...by the trial judge (“the Judge”), who gave his grounds in a 214-page judgment (see Public Prosecutor v Ismil bin Kadar and another [2009] SGHC 84) (“the Judgment”) that paid commendable attention to detail, and were sentenced to suffer capital punishment. The trial, one of the longest in th......
  • Sulaiman bin Jumari v Public Prosecutor
    • Singapore
    • Court of Appeal (Singapore)
    • 2 December 2020
    ...state of drowsiness or confusion such as to make it unsafe to admit his statement made”: Public Prosecutor v Ismil bin Kadar and another [2009] SGHC 84 at [26].43 We now consider the contents of the contemporaneous statement which, as mentioned, contained highly incriminating admissions. In......
  • Muhammad bin Kadar v Public Prosecutor
    • Singapore
    • Court of Appeal (Singapore)
    • 29 September 2014
    ...was rejected by the High Court Judge who convicted both accused as charged (see generally Public Prosecutor v Ismil bin Kadar and Another [2009] SGHC 84 (“the HC Judgment”)). After hearing arguments raised on appeal, this court (constituted by a different coram) acquitted Ismil of his charg......
  • Request a trial to view additional results
3 books & journal articles
  • CRIMINAL PROCEDURE CODE 2010
    • Singapore
    • Singapore Academy of Law Journal No. 2012, December 2012
    • 1 December 2012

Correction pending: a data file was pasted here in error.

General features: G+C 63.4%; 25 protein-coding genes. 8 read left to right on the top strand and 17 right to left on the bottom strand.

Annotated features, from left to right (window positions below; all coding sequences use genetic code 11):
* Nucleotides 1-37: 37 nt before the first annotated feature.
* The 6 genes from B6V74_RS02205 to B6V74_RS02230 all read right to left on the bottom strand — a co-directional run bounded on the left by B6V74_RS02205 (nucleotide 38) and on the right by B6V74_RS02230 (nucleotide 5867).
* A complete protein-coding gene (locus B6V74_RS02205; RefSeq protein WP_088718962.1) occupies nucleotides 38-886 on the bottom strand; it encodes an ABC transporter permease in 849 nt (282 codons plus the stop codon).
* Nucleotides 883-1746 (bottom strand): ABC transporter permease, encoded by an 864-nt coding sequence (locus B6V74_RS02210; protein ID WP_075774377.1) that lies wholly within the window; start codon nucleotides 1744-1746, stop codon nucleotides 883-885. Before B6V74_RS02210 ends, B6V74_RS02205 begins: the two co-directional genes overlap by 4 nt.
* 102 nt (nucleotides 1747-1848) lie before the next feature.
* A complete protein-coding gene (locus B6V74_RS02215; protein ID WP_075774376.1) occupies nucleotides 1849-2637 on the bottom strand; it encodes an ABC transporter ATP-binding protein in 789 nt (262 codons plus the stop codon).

...Press, 2010). 72 The latest summary of the doctrine may be found in the admirable effort of Woo Bih Li J in PP v Ismil bin Kadar[2009] SGHC 84 at [16]–[26], where he reviewed the local cases on the subject. His review, together with his analysis of voluntariness in the paragraphs preceding,......
  • THE FUTURE OF SINGAPORE'S CRIMINAL PROCESS
    • Singapore
    • Singapore Academy of Law Journal No. 2013, December 2013
    • 1 December 2013
    ...155. 11 The best account of the proceedings at the trial are found in the judgment of the High Court, Public Prosecutor v Ismil bin Kadar[2009] SGHC 84. 12 The governing authority then was Lee Chez Kee v Public Prosecutor[2008] 3 SLR(R) 13 [2010] 4 SLR 1119. 14 Section 394 of the Penal Code......
  • Case Note: RECENT DEVELOPMENTS IN COMMON INTENTION
    • Singapore
    • Singapore Academy of Law Journal No. 2009, December 2009
    • 1 December 2009
    ...as appeals have been filed against the High Court decisions of PP v Daniel Vijay s/o Katherasan[2008] SGHC 120 and PP v Ismil bin Kadar[2009] SGHC 84....